Jorge Victoria lands in the town of Ekshärad in central Sweden, visiting the Mossfeldt family to talk about their history, operations, and experience with Tigercat equipment.
Tigercat 1165 harvester equipped with the 534 harvesting head
In 1967, Lars-Erik Mossfeldt started operating a forwarder as an employee of Uddeholm. After working many years for the company, he decided to strike out on his own. “At the time, it was popular to start your own business, so I started mine,” says Lars-Erik. In 1984, Mossfeldt Skogtransporter was born.
He recalls he had to pick up the first forwarder he bought – the Blue Brunett – from another town about 200 km (120 mi) away. “It took me two days to bring the machine. There were no trailers around at the time. You had to drive the machine yourself.”
Today Mossfeldt Skogtransporter has a 100 000 cubic metre contract with Stora Enso, cutting a mix of pine, birch, and spruce. For that purpose, the company currently owns three Tigercat machines: 1075C and 1085C forwarders, and an 1165 harvester equipped with Tigercat’s new 534 harvesting head.
Placing the last grab of logs on the 1075C forwarder.
Lars-Erik’s son Roland joined Mossfeldt in 1995 after graduating from a forestry program at Södra Viken Naturbruksgymnasium, a trade school in Sunne. Roland explains that in Sweden, a certification is required in order to operate forestry equipment. “There are strict forestry regulations, so the forestry training program prepares you for that. For instance, heavy equipment cannot touch a body of water, even if it’s a small creek. You need to build a bridge first. Sweden is very protective with nature and the environment.”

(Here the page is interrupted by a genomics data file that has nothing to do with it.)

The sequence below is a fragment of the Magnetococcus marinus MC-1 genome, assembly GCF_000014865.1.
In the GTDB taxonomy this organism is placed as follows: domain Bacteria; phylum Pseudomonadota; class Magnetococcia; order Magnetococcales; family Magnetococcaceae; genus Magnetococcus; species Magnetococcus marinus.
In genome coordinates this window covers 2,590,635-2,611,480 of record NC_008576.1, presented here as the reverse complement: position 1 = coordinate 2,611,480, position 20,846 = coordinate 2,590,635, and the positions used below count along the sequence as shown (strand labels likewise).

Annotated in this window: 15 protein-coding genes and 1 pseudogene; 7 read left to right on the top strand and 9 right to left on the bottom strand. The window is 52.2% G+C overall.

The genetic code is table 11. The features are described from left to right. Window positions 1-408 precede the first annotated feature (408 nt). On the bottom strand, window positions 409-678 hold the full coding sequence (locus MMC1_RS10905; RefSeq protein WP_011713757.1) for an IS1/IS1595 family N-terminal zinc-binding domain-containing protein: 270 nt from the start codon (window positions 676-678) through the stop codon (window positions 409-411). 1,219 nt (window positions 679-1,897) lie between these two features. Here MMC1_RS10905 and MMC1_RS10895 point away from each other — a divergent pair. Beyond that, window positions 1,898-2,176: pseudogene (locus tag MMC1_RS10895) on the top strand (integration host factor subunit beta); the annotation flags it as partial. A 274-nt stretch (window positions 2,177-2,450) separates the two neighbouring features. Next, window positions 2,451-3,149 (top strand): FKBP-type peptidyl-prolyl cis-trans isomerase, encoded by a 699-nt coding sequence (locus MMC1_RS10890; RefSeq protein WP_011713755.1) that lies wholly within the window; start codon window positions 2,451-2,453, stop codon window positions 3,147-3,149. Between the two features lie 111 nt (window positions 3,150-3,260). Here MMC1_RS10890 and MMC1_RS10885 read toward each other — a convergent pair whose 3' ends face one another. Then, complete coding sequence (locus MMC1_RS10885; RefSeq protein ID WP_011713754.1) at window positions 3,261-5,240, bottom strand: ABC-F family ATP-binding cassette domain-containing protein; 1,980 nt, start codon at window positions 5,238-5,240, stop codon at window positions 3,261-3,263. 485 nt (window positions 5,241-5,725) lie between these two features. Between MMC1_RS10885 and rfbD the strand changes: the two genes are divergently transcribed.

Roland’s son Henrik followed the same path. He graduated from the same forestry program in 2018 and joined the company upon graduation. When Henrik was little, Lars-Erik and Roland used to take him to the woods often where he developed a fascination with forestry machines. “I always thought it would be cool to operate one of those machines. I now see the benefits of them taking me to the woods. I have the greatest job I could ever have. I don’t want to change it for anything.” Roland’s younger son, Marcus trained to be an auto mechanic but shortly after working his first job in the trade, he decided that he also wanted to work in the woods. Marcus is currently operating the 1085C forwarder while Henrik operates the 1165 harvester. Gustaf, a company employee, operates the 1075C.